Enjoy the close-ups of Pluto NASA just released; they’re likely the only images of the distant planet us earthlings will get for a generation, but more are coming.
NASA released the close-ups on Friday. They were taken by the New Horizons probe, which famously flew by the icy planet in July. Since then, we’ve learned more about the planet than we ever have before, and so far, scientists have been stumped and amazed by its bizarre and beautiful terrain.
These snapshots just add to the mystery and wonder.
“These new images give us a breathtaking, super-high resolution window into Pluto’s geology,” said Alan Stern, principal investigator for the mission, according to NBC News. “Nothing of this quality was available for Venus or Mars until decades after their first flybys; yet at Pluto we’re there already — down among the craters, mountains and ice fields — less than five months after flyby!”
Taken from 10,000 miles away, the close-ups are six times sharper than photos used in the past to shape a map of the planet, CBS News added. They capture a 50-mile wide strip of terrain and are so detailed that they reveal areas as small as 250 feet wide, about the size of a city block.
— NASA (@NASA) December 5, 2015
The high-resolution close-ups reveal a icy and harsh landscape across Sputnik Planum, the al-Idrisi peaks, to the plains of the heart-shaped Tombaugh Regio.
“These high-res close-ups will help NASA, geologists, planetologists, and the entire scientific world understand how Pluto was formed,” William McKinnon, deputy lead of the Geology, Geophysics and Imaging team said.
Among the remarkable discoveries are the icy plains of Sputnik Planum where it intersects with an even icier mountain range. At Sputnik Planum’s “shoreline,” the images reveal “great blocks of Pluto’s water-ice crust appear jammed together in the informally named al-Idrisi mountains,” NASA explained. They appear to actually be massive blocks of ice, which “have been jostled and tumbled and somehow transported to their present locations.”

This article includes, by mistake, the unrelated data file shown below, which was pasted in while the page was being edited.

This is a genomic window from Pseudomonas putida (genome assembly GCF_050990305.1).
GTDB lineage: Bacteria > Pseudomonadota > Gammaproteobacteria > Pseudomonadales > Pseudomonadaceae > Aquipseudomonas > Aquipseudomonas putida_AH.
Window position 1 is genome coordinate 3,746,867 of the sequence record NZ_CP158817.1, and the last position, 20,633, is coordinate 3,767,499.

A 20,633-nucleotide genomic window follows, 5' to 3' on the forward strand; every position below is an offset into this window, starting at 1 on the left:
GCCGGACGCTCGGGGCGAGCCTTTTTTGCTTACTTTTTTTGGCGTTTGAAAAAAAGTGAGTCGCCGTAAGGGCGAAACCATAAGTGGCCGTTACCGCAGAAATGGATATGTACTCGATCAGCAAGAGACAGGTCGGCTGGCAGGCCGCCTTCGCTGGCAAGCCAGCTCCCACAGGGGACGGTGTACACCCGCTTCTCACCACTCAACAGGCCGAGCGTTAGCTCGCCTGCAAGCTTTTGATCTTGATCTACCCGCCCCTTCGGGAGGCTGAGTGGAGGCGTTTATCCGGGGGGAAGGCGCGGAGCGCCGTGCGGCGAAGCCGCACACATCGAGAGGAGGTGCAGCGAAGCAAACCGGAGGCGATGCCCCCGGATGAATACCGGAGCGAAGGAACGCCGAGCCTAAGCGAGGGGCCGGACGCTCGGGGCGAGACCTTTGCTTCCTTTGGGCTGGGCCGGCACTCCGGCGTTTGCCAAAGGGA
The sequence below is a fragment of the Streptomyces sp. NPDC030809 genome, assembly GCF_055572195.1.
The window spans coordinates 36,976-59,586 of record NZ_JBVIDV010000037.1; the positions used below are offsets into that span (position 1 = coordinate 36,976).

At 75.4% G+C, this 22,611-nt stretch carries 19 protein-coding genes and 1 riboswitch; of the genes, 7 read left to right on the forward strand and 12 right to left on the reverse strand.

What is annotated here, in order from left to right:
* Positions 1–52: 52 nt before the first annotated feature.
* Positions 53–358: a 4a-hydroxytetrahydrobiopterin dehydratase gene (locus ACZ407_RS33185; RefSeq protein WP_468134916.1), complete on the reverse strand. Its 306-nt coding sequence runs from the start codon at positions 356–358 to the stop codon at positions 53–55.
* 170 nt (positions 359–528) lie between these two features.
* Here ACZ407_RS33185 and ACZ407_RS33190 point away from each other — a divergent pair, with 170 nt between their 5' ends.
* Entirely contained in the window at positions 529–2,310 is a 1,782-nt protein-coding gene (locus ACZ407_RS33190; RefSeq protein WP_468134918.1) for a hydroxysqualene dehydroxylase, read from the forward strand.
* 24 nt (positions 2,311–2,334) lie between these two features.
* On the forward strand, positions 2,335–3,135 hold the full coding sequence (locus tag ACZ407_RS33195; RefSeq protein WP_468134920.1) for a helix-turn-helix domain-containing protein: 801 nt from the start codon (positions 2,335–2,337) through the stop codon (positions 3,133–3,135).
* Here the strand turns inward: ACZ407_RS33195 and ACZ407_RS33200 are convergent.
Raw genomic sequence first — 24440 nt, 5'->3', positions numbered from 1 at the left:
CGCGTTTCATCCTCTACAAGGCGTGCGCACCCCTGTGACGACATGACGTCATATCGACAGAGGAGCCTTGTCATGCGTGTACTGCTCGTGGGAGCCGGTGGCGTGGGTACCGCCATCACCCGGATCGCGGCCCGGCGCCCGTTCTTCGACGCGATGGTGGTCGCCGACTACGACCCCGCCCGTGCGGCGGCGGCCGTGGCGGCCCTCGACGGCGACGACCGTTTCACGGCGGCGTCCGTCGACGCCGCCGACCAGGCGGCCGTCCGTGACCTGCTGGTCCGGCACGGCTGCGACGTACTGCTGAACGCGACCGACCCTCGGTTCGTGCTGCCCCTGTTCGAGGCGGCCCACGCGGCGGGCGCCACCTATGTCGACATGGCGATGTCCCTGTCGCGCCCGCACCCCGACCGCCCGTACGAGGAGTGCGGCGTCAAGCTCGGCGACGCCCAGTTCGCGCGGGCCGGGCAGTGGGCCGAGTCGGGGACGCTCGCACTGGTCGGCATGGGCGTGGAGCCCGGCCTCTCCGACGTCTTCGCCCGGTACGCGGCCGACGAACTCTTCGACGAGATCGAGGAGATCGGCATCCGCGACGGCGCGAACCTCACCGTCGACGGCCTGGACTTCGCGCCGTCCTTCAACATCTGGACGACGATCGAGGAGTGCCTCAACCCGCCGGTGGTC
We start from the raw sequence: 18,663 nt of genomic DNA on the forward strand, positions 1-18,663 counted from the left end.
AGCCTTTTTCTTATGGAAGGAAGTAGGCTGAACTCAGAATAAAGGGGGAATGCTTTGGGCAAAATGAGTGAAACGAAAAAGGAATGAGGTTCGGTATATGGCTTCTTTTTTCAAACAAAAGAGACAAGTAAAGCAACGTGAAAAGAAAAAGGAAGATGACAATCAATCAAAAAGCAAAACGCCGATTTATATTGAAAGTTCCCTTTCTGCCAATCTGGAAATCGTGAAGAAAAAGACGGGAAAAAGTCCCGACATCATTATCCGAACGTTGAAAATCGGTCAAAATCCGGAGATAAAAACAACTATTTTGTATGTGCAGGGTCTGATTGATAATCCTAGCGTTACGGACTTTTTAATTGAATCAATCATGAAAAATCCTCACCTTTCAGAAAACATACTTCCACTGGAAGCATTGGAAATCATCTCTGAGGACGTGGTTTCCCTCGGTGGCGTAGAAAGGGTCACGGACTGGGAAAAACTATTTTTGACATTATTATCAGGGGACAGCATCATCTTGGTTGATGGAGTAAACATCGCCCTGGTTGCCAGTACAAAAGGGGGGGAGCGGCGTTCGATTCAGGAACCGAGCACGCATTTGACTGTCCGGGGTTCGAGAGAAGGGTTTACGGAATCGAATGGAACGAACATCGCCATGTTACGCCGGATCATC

John Spencer, team member, called the range stunning.
“The new details revealed here, particularly the crumpled ridges in the rubbly material surrounding several of the mountains, reinforce our earlier impression that the mountains are huge blocks that have been jostled and tumbled and somehow transported to their present locations.”
— NASA (@NASA) December 4, 2015
Over at Slate, a very excited science blogger was also examining the northwest edge of the area, which he said reminded him of the coast of Greenland or Alaska. The author noted that it’s is so cold there its ice is hard as rock, and pointed out a fascinating fact: the plain may have filled with nitrogen, which flows like glaciers on Earth.
Another image captures the planet’s craters. These pictures reveal dark layers and spots where it appears as though ices, brought it from somewhere else, filled them up. Also starkly beautiful is the mountainous region called “the Badlands,” where evidence of faulting and erosion can be seen.
For John Grunsfeld, who directs NASA’s Science Mission Directorate, the close-ups of the distant world show how powerful the robot explorers we’ve built can be.
“New Horizons thrilled us during the July flyby with the first images of Pluto, and as the spacecraft transmits the treasure trove of (pictures) in its onboard memory back to us, we continue to be amazed by what we see.”
The probe is on its way to the Kuiper Belt and that distance makes it tough to beam back all of the data it recorded during its flight, flyby, and departure; it’s estimated this process will take 16 months. But NASA promises more high-resolution photos in the next few days.
[Image via YouTube]